Photos Courtesy of PETA
People for the Ethical Treatment of Animals (PETA) is known for their attention-grabbing promotions and advertisements—and this time they’re after your childhood favorites. The organization is garnering a burst of online attention for a parody game they’ve released, “Pokémon Black and Blue,” a play off of the newest Pokémon titles, Pokémon Black and White.
PETA states on their website that “[i]f PETA existed in Unova, our motto would be: Pokémon are not ours to use or abuse. They exist for their own reasons. We believe that this is the message that should be sent to children.” In a press release, PETA Director of Marketing Innovations Joel Bartlett added, “[g]ames such as Pokémon send kids the wrong message that exploiting and abusing those who are defenseless is acceptable when it’s not. But with Pokémon Black and Blue, children can experience the great feeling that comes from saving others from harm.”
In the past, PETA has released other games such as “Cooking Mama: Mama Kills Animals,” “Mario Kills Tanooki,” “New Super Chick Sisters” (a Mario Brothers parody), as well as several other games targeted at raising awareness of animal welfare. They’re all relatively simplistic in terms of actual gameplay with a heavy focus on getting out the organization’s core message.
Representatives from Nintendo have yet to comment on the game. As the game is a parody, there are few grounds for legal action, though Ninetendo has made statements on PETA’s previous efforts like Mario Kills Tanooki, telling magazine Eurogamer, “Mario often takes the appearance of certain animals and objects in his games,” in response to claims that Mario was depicted as wearing Tanooki fur.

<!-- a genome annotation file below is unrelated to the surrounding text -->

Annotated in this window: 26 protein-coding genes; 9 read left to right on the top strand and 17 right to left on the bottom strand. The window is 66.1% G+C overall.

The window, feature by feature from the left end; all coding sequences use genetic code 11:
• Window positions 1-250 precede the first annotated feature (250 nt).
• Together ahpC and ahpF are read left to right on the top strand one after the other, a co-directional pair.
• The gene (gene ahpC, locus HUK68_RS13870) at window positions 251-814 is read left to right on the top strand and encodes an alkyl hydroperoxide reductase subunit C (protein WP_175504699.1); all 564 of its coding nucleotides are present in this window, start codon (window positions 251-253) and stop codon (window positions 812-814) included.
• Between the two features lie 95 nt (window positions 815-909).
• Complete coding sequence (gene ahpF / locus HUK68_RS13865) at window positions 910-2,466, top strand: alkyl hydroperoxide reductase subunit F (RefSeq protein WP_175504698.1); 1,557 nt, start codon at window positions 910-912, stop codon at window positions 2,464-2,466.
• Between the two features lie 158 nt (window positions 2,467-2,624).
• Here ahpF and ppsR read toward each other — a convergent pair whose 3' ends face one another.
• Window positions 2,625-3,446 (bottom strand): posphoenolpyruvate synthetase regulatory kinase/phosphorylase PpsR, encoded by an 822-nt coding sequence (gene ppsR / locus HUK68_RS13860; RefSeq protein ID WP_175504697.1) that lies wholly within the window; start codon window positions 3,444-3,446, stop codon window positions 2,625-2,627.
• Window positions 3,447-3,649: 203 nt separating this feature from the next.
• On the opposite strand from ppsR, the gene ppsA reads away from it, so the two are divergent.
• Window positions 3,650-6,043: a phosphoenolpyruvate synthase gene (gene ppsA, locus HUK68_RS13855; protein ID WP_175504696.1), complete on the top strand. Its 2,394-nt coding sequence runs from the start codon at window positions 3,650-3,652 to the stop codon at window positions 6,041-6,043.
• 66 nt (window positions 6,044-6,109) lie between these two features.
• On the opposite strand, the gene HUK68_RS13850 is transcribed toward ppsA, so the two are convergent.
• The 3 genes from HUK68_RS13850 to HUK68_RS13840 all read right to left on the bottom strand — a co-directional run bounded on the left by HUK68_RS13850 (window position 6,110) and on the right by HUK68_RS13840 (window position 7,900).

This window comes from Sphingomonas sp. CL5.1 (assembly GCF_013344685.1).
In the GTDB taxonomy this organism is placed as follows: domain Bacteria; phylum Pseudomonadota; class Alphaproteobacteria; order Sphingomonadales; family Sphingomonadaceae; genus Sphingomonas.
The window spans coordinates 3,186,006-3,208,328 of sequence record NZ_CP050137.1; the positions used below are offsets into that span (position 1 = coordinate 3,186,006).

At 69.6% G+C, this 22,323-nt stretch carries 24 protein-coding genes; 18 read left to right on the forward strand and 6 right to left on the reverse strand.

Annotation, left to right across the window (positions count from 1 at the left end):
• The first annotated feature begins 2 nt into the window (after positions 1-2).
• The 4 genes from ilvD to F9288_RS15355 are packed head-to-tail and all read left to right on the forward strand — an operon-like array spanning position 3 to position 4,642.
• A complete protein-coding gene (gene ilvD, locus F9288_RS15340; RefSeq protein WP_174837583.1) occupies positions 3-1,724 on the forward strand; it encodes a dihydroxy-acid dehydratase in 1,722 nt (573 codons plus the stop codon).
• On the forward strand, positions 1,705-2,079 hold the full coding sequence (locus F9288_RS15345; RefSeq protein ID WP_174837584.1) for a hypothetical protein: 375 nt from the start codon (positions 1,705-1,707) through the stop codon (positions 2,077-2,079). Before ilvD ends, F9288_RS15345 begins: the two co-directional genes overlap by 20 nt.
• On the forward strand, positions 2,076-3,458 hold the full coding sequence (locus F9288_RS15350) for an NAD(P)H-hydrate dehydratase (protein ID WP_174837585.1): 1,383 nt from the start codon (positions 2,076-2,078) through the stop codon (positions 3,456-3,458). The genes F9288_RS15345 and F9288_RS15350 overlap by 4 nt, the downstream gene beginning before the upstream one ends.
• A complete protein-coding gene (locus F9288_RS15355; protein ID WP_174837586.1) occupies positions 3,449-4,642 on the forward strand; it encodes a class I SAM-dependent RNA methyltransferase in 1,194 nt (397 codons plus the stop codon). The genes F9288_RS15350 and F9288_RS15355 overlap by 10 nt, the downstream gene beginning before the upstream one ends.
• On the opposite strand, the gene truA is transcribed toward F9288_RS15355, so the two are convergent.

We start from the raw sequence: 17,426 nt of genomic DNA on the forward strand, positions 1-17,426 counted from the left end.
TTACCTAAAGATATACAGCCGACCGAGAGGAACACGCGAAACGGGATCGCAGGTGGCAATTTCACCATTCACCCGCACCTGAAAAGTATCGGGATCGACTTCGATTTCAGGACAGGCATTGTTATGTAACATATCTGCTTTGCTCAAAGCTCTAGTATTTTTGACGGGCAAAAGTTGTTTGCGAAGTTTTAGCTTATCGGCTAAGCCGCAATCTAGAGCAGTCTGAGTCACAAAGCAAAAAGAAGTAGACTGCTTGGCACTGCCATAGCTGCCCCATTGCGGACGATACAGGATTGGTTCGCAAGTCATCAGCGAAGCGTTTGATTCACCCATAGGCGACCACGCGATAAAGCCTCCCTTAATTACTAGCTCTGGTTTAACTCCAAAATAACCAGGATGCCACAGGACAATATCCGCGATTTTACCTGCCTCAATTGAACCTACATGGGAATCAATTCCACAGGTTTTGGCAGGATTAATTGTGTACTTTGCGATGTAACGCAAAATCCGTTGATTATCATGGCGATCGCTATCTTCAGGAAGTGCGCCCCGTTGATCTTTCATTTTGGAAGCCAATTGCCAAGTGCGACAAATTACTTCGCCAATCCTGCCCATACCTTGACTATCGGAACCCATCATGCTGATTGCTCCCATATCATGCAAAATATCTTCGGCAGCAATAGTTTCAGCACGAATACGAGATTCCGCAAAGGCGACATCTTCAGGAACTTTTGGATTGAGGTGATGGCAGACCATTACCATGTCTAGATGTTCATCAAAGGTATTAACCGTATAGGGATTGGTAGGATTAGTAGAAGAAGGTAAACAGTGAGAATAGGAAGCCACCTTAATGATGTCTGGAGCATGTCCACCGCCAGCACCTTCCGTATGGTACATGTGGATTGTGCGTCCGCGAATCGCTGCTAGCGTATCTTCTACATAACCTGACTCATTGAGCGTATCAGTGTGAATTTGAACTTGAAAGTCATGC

In this latest effort, you play as Pikachu, battling bottle and bat wielding trainers with familiar attacks like Thundershock as well as PETA creations like “Group Hug,” “Shame” and “Protest.” At the end of every battle, there is a brief speech about the rights of Pokémon and the some details about cause of Pokémon liberation—a thinly veiled metaphor about the group’s actual focus on animal liberation and welfare. The game also contains several “treasure chests” that contain various prizes. PETA has heard you “like Mudkips” and offers that “Mudkips bear gifts” in the form of Pokémon Black and Blue desktop wallpaper. Other prizes include your own set of Pokémon Black and Blue trading cards available for download and a bonus PETA video depicting conditions the group finds fault with, shot in locations like slaughterhouses, animal testing labs and so on.
The finale of the game comes when you battle your former trainer, Ash, dressed up in a bloodied ringmaster’s uniform, holding a whip and a bullhook. The last screen congratulates you for the fact that “you crushed the trainers’ resistance and have succeeded in giving them a higher calling,” suggesting what PETA’s aims are for the game itself.
How successful the game is at raising awareness of animal rights issues and bringing people to the cause is uncertain—but Pokémon fans are likely to be less than thrilled with the message of Pokémon Black and Blue.